When Good Trees Go Bad; The WiBee App for Wild Bees; Building a Better Potato; Snakes Around Town


“Wednesday Nite @ The Lab” Public Science Seminar

Wednesdays at 7pm CT

Room 1111 Genetics Biotech Center, 425 Henry Mall, Madison WI, 


Zoom at go.wisc.edu/240r59


For 13 July 2022    

Hi WN@TL Fans,

In the novel “My Side of the Mountain” a teen-aged Sam Gribley chopped and burnt out a dwelling by expanding a hole at the base of an eastern cedar tree in the Catskills.  It’s a captivating idea, living off the land, holed up snugly in a hollow in a tree, heated by a little wood-burning stove, a deerskin for a door.  Of course, when the blizzards came–and worse, the ice storms–Sam had to cower in his arboral cavity wondering if his tree would stand or split or shatter.

I’ve never lived on or in a tree, but I do have a prized maple tree in my backyard—prized foremost because a limb 15 feet off the ground has supported the swing that has given flight to my kids.  Like Sam’s tree, mine is hollow: an opening about 10 feet off the ground has been a squirrel condominium ever since we moved in 12 years ago.  During three storms in recent years, the maple has demasted itself of branches large enough to require bow-sawing to clear the fallen debris of the tree.

I anticipate that my tree’s days are numbered, and the number is a low one.  My kids have outgrown the swing, mostly; and the tree leans over the garage.  Yet it’s no small cost in dollars spent and in shade-and-swing lost to cut down a mature tree and grind out the stump.

This scenario is echoed all over my neighborhood, and probably all over Wisconsin, wherever land-owners or park districts or municipalities have to balance the delights of trees with the risks of the trees when they go hollow with rot.  This week we get to explore the many angles of this sylvan dilemma.


On July 13 Glen Stanosz of Forest & Wildlife Ecology will speak on “Diseased, Decayed, Defective and Dangerous:  When Good Trees Go Bad.”

Description:  Trees provide a variety of benefits to society. But trees also lose branches or break when forces exceed their structural strength or the root-soil connection. Tree failure can cause severe damage to houses and other structures, deny access or use of infrastructure, and injure or kill people. Landowners have legal “duty of care” for trees on their properties, including responsibility to obtain expert assistance when appropriate. Learn how qualified arborists assess tree risk by estimating likelihood of tree failure and impact, and the consequences to property and people. Dr. Glen Stanosz is the UW-Madison emeritus professor of tree and forest health, and is also a certified arborist with the additional qualification in tree risk assessment.

Bio:  Glen Stanosz is a Wisconsin native and the Emeritus Professor of Tree and Forest Health at the University of Wisconsin-Madison.  He studies the biology and management of tree diseases caused by fungi, and is a Fellow of the American Phytopathological Society.  Glen is an award-winning teacher with students including not just university undergraduates, but also professionals in forestry and the green industry.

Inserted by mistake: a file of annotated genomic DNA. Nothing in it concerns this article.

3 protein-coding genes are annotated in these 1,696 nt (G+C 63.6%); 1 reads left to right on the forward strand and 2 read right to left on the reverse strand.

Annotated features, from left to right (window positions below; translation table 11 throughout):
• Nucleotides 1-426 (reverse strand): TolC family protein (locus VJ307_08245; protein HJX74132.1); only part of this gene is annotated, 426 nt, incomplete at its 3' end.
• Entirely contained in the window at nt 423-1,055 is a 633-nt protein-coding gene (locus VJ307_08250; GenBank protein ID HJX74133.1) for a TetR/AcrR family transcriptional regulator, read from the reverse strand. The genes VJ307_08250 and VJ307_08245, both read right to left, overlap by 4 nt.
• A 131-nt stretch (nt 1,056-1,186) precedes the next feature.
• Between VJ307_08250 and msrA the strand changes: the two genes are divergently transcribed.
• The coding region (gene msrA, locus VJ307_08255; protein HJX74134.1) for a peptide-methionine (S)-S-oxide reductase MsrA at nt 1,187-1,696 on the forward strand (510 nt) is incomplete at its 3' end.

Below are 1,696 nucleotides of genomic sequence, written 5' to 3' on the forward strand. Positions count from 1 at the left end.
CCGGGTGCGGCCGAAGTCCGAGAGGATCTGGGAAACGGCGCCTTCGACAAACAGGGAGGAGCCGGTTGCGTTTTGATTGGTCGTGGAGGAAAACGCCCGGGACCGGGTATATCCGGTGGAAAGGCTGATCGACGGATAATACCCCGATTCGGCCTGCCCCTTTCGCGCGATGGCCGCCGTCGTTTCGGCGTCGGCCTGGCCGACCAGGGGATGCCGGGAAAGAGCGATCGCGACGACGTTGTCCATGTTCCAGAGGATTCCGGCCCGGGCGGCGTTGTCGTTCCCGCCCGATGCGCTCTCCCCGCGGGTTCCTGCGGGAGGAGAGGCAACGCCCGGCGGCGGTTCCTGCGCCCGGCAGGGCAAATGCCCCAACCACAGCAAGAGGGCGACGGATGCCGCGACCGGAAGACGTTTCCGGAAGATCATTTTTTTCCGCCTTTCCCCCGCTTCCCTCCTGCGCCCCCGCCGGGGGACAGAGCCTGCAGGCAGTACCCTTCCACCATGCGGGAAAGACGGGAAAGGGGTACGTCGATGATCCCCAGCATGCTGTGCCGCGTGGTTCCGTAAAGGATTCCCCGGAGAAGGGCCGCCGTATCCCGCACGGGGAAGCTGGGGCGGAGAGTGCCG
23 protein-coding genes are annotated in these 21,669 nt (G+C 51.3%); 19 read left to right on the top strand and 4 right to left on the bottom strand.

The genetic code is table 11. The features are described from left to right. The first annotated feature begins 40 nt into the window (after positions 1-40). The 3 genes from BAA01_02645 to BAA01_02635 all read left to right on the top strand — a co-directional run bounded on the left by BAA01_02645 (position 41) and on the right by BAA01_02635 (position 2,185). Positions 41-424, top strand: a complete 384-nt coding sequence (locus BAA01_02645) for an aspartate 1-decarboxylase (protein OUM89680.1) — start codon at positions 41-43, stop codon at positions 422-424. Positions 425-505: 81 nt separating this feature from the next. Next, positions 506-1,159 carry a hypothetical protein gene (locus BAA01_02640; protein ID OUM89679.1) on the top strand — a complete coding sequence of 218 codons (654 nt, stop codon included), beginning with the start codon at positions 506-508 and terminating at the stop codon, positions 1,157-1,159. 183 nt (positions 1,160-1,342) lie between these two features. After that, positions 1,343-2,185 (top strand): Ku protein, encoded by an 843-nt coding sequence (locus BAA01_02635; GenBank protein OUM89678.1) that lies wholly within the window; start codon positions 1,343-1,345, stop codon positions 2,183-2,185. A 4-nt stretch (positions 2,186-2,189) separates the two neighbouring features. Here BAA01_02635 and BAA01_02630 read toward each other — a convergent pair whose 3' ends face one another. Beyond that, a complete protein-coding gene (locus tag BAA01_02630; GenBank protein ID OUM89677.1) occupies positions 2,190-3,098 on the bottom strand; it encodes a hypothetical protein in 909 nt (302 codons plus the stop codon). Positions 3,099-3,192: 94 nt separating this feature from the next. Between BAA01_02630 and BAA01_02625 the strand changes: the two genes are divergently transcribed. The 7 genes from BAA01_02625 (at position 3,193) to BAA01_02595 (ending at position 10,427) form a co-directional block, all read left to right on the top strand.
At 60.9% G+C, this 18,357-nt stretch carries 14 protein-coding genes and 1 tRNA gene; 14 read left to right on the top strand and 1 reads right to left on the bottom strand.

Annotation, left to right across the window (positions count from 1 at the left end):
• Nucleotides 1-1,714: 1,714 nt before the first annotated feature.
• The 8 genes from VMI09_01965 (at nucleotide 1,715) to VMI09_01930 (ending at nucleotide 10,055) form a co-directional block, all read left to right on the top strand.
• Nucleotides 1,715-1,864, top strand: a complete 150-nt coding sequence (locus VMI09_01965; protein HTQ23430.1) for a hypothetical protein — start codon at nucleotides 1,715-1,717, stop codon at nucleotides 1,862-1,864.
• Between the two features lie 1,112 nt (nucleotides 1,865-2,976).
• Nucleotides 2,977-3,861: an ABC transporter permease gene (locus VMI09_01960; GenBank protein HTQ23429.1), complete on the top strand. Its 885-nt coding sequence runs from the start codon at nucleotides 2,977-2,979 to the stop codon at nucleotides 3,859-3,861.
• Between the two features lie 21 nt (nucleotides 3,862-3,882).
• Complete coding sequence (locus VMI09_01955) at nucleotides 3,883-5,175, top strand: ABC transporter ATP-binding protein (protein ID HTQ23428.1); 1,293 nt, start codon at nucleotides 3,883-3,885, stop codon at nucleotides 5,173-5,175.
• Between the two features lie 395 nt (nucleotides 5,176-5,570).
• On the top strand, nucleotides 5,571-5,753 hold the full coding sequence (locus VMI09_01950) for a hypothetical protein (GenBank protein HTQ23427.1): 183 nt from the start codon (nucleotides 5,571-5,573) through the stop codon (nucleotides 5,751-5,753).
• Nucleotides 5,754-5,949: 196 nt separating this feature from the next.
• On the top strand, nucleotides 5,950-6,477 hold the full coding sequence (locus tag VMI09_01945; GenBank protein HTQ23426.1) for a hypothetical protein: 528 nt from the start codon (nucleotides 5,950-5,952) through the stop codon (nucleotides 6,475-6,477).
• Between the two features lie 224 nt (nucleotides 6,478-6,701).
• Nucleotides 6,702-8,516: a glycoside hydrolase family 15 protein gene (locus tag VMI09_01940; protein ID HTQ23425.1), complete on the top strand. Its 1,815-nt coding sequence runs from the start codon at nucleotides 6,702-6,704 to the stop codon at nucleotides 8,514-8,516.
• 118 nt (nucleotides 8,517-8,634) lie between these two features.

Explore More:   https://www.waa-isa.org



On July 20 Claudio Gratton of Entomology returns to Wednesday Nite @ The Lab to speak on “The WiBee App: The Wisconsin Wild Bee Community-Science Project to Count and Learn about Bees!”

Description:  Wisconsin is home to over 400 species of wild bees that are important pollinators of both wildflowers and crop plants such as apples, berries, melons, squash, and cucumbers.  Tracking pollinator activity can help inform local conservation and pollination management practices to improve crop yield or quality.  But wild bees vary a lot across the landscape and through the growing season so we need lots of data from all over the state in order to understand when and where wild bees occur in the landscape.  The WiBee App is a new citizen science smartphone app designed for growers, gardeners, and nature enthusiasts to conduct short pollinator surveys on flowers and blooming crops.  Join us to learn about bees and how you can participate in this state-wide project on Wisconsin’s wild bees.

Bio: Claudio Gratton has been a professor in the Department of Entomology at the University of Wisconsin-Madison since 2003.  His research group focuses on the landscape ecology of beneficial insects in agricultural landscapes with an emphasis on bees, butterflies, and ladybugs.  When he is not working, Claudio can often be found perfecting his homemade pizza recipe or cheering on his hometown soccer team, AS Roma.

Explore More:  https://pollinators.wisc.edu/wibee/



Hope to see you soon, in person or by zoom, at Wednesday Nite @ The Lab.

Tom ZinnenBiotechnology Center & Division of Extension, Wisconsin 4-H

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If you’ll be watching the Zoom for the first time, please register for the WN@TL Zoom at go.wisc.edu/240r59. 

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WN@TL begins at 7:00pm Central.

You can also watch the web stream at the WN@TL YouTube channel.

UW-Madison:  5.9 million owners, one pretty good public land-grant teaching, research and extension university. 

Visit UW-Madison’s science outreach portal at science.wisc.edu for information on the people, places & programs on campus that welcome you to come experience science as exploring the unknown, all year round. 

Here are the components of the WN@TL User’s Guide

1. The live WN@TL seminar, every Wednesday night, 50 times a year, at 7pm CT in Room 1111 Genetics Biotech Center and on Zoom at go.wisc.edu/240r59 

2. The WN@TL YouTube channel

3. WN@TL on the University Place broadcast channel of PBS Wisconsin 

4. WN@TL on the University Place website 


Park for a small fee in Lot 20, 1390 University Avenue, Madison, WI